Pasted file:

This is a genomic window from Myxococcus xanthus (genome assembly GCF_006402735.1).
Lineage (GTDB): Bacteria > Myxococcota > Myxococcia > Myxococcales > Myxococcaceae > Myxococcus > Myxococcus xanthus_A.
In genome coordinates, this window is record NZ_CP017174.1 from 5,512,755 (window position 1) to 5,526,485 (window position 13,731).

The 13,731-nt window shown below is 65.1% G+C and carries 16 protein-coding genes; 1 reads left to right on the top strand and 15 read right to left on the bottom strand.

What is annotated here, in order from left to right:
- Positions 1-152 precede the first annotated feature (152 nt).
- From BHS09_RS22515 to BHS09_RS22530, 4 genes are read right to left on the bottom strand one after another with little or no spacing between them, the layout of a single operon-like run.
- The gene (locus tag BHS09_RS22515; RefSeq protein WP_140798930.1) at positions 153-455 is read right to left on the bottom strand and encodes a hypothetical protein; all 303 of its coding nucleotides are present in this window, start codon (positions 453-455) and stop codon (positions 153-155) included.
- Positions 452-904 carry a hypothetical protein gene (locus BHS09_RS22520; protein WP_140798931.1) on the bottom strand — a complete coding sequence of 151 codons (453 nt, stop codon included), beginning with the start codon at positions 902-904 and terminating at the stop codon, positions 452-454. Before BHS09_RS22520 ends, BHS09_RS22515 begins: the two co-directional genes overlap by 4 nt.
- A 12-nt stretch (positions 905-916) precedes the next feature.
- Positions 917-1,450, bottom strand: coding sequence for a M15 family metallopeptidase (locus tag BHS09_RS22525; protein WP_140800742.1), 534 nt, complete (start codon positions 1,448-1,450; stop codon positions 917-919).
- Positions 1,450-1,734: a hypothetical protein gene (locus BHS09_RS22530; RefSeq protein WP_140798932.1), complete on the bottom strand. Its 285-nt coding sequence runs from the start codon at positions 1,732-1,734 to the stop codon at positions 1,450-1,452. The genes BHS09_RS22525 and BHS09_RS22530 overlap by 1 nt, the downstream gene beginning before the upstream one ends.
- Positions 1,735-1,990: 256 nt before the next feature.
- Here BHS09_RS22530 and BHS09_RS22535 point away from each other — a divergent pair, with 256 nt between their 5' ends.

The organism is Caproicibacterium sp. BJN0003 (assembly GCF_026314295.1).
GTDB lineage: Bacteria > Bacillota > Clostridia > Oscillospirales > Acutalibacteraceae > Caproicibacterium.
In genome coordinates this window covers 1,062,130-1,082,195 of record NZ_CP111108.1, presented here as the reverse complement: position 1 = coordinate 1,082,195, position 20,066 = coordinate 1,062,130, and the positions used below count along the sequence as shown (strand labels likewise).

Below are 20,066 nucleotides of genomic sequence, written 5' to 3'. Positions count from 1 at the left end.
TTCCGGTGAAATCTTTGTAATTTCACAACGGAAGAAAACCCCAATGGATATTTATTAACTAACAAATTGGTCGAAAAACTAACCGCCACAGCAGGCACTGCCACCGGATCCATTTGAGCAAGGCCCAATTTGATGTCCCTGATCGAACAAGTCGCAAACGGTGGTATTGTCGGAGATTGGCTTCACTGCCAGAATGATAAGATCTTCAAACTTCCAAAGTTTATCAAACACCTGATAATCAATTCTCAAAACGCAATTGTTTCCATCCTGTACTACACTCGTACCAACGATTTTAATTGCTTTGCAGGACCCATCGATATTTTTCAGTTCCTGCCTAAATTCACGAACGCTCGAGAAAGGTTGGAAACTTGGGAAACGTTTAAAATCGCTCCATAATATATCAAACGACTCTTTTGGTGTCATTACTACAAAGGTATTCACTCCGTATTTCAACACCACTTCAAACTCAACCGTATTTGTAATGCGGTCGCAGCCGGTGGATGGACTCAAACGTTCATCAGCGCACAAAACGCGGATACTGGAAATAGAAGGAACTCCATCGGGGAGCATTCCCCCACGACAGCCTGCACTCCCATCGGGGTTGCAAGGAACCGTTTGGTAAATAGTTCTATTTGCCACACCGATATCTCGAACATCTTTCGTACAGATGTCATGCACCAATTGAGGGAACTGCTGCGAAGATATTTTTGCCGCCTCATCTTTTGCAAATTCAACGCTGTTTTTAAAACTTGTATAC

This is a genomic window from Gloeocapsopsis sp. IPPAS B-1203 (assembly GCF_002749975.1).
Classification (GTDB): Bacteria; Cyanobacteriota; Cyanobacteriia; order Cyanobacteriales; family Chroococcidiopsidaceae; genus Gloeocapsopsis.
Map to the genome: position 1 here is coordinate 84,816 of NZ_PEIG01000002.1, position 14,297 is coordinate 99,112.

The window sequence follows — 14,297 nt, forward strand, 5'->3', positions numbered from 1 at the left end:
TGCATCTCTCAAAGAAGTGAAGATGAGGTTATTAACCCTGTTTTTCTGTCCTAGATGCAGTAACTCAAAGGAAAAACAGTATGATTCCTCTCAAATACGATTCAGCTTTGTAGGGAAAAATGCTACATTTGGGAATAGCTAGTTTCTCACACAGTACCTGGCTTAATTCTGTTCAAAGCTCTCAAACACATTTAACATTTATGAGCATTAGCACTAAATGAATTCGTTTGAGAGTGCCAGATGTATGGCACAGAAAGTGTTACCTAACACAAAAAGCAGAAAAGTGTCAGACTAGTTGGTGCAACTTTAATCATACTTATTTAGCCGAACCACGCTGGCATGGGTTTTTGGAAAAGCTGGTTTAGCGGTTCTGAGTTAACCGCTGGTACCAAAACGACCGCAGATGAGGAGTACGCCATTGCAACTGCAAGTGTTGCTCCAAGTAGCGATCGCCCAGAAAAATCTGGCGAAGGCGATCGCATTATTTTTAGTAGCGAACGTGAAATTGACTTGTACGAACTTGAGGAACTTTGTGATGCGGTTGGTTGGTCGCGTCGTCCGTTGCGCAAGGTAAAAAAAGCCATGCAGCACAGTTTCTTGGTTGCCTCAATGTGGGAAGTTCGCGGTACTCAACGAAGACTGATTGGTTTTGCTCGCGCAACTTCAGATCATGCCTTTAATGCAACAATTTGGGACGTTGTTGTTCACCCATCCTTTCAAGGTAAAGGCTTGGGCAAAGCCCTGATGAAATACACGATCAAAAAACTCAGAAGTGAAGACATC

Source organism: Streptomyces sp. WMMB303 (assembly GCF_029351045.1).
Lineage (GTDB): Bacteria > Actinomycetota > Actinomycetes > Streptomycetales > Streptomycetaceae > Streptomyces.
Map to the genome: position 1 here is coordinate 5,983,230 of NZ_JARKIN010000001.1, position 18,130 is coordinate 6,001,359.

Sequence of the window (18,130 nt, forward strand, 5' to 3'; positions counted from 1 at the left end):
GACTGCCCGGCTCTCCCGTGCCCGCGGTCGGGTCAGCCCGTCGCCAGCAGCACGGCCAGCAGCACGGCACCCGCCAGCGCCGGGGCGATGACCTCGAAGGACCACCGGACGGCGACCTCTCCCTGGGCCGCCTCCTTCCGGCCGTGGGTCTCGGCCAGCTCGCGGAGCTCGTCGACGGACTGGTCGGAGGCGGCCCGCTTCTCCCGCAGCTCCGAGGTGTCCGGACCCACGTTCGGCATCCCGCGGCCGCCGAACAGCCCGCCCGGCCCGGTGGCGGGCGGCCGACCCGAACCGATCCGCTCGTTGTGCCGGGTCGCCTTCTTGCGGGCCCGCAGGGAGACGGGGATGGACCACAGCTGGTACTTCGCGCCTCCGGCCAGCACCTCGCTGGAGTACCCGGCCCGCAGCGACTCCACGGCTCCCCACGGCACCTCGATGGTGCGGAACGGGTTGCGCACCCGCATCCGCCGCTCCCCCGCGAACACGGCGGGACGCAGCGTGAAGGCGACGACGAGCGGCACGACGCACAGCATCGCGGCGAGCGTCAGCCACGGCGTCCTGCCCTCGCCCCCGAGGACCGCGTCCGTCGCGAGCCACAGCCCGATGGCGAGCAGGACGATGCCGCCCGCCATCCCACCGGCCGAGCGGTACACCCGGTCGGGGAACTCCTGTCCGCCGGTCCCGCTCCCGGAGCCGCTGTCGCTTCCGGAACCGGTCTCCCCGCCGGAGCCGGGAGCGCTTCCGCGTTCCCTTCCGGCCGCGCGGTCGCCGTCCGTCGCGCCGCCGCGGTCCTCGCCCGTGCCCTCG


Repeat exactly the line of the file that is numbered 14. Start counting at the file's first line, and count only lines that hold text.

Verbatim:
- Here BHS09_RS22530 and BHS09_RS22535 point away from each other — a divergent pair, with 256 nt between their 5' ends.